The author would like to thank Doekele Stavenga and Johannes Spaethe for interesting discussions and comments on an early version of this manuscript. Two reviewers provided suggestions that greatly improved the manuscript. The author would also like to thank Alina Höwener for providing the pictures of T. pratense used in Figure 1.

Supplementary Material

The Supplementary Material for this article can be found online at:


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Keywords: pigmentation, color vision, pollination, reflection, absorbance, contrast, diminishing return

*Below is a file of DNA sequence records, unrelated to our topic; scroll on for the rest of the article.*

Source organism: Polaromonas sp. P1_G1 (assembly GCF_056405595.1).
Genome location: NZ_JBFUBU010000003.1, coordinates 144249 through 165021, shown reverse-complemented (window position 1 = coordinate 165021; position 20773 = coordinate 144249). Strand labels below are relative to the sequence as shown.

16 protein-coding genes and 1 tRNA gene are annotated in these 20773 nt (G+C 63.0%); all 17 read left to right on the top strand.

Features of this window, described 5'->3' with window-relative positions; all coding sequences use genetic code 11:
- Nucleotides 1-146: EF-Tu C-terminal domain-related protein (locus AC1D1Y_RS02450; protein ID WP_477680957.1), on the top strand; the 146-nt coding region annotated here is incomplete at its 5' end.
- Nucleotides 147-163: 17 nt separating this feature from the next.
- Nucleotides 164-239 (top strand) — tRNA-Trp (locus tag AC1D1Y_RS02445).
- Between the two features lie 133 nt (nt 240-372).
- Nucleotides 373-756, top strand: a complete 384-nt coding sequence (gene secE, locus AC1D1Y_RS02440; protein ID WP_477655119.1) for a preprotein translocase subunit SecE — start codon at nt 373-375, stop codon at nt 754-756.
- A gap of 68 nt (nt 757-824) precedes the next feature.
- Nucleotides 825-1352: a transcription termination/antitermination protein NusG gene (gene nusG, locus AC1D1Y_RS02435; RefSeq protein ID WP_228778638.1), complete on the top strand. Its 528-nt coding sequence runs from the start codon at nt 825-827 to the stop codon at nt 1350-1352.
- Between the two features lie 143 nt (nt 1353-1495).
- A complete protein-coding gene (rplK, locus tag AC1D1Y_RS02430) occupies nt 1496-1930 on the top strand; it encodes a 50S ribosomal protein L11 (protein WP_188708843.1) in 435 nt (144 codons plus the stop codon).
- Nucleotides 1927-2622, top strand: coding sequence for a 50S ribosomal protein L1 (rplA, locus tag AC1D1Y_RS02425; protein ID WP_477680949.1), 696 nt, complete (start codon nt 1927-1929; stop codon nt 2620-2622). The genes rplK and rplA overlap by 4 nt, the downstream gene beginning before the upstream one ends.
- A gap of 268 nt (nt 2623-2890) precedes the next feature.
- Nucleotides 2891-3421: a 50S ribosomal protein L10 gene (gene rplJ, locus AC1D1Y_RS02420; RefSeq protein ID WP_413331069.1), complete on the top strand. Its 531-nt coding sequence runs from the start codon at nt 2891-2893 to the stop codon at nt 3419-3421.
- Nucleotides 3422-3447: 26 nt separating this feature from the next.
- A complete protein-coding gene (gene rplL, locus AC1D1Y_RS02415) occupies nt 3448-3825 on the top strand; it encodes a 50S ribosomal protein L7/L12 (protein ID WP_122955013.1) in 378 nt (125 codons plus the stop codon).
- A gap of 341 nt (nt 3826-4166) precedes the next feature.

Citation: van der Kooi CJ (2021) How Much Pigment Should Flowers Have? Flowers With Moderate Pigmentation Have Highest Color Contrast. Front. Ecol. Evol. 9:731626. doi: 10.3389/fevo.2021.731626

Received: 27 June 2021; Accepted: 24 August 2021;
Published: 23 September 2021.

Edited by:

Isabel Marques, University of Lisbon, Portugal

Reviewed by:

Yuval Sapir, Tel Aviv University, Israel
Steven Johnson, University of KwaZulu-Natal, South Africa

Copyright © 2021 van der Kooi. This is an open-access article distributed under the terms of the Creative Commons Attribution License (CC BY). The use, distribution or reproduction in other forums is permitted, provided the original author(s) and the copyright owner(s) are credited and that the original publication in this journal is cited, in accordance with accepted academic practice. No use, distribution or reproduction is permitted which does not comply with these terms.

*Correspondence: Casper J. van der Kooi,;